Evidently laws have not followed pace with the countless ethical implications of today’s rapid technological development. Now we are questioning the ethics of automatic systems designed to collect data on us en masse, algorithms designed to predict and profile us, technologies used to surveil us and manipulate us and not the least business models profiting from the most private details on individuals. The only way we can do this is by revisiting our values and morals, the ethical foundations of our societies.

Privacy under attack

The right to privacy was originally defined in legal instruments such as the European Convention of Human Rights as a protection against state surveillance. But with the development of an online market, social sphere and economy, surveillance evolved. Today surveillance is “ordinary” embedded in the interactions of every day life and performed by both state and industry actors. One can argue that this evolution of surveillance was in many ways made possible by the legal grey zones left open to interpretation by the fast paced technological development and exploited heavily by not only state actors but also a data driven industry.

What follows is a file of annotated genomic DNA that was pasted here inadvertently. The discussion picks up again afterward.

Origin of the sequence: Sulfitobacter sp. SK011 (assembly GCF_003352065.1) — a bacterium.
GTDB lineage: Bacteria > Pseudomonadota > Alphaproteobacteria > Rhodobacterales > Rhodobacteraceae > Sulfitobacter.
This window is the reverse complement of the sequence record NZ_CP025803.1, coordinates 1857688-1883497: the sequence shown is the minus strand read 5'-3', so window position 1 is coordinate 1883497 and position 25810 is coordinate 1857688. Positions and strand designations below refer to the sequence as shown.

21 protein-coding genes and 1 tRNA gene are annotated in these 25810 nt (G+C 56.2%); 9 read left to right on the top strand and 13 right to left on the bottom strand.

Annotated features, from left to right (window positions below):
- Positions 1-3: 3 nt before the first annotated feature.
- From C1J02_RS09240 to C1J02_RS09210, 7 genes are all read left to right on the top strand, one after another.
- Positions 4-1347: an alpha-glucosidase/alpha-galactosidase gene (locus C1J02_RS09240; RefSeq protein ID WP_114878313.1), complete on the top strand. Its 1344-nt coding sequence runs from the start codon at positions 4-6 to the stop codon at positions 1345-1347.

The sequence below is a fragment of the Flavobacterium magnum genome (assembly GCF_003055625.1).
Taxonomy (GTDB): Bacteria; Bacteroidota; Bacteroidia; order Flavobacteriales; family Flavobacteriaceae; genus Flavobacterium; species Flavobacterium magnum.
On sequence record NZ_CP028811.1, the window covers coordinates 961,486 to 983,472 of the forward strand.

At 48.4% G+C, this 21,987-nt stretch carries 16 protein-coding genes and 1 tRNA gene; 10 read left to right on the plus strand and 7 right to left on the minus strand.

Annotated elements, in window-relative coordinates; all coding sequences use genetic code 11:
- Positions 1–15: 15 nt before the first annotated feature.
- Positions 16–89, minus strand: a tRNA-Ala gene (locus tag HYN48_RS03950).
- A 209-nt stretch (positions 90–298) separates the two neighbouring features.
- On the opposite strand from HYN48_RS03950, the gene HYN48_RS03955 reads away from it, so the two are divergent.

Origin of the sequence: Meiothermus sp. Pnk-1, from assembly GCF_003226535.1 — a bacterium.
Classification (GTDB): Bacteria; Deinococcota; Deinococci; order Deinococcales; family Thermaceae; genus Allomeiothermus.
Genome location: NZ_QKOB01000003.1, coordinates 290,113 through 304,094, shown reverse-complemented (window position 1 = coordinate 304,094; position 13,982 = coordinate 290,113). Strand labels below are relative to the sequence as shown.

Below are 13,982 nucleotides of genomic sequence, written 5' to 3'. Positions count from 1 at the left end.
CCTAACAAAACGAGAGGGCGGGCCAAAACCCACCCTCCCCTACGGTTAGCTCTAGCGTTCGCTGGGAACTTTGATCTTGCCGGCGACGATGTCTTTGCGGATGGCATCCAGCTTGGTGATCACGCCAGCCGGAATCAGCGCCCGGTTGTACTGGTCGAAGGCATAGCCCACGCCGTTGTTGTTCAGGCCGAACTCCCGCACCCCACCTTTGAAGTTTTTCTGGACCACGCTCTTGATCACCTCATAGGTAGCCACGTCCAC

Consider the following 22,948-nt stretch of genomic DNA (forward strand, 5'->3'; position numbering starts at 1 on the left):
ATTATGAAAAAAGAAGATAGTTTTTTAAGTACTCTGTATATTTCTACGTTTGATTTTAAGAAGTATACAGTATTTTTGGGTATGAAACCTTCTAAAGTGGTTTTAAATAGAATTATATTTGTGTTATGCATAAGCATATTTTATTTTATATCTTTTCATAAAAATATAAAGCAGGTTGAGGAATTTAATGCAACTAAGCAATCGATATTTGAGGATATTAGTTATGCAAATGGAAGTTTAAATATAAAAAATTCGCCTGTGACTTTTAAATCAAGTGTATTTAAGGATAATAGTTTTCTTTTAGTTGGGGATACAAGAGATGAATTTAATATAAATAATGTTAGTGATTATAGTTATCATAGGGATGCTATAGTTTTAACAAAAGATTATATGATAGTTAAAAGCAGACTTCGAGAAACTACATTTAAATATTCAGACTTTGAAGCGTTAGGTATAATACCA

Laws are framed to include interpretations and exceptions that permit data collection beyond the norm e.g. for purposes such as law enforcement, public safety and security, Robin Wilton from Internet Society writes in a paper on ethical data handling, and he continues: A major challenge is to ensure that such carve-outs remain consistent with what is just and fair, particularly since data use practices tend to evolve much faster than the related laws and regulatory measures”

But this checks and balance of fairness in data handling clearly did not happen (as the Snowden revelations have illustrated). Similarly business innovation in the digital age have evolved within the legal grey zones of privacy rights and data protection laws. Being innovative in the digital market means to be innovative with user data. Innovation in a data driven economy is data-inspired price setting, forecasting, market design, marketing, user design, business decisions etc. Listen to this panel debate between digital media venture capitalists at Stanford from 2013. The start ups that these venture capitalists reward with capital, innovate in legal grey zones and push the legal limits of data protection laws and privacy rights. Privacy is in digital business innovation an obstacle, something to be reiterated later.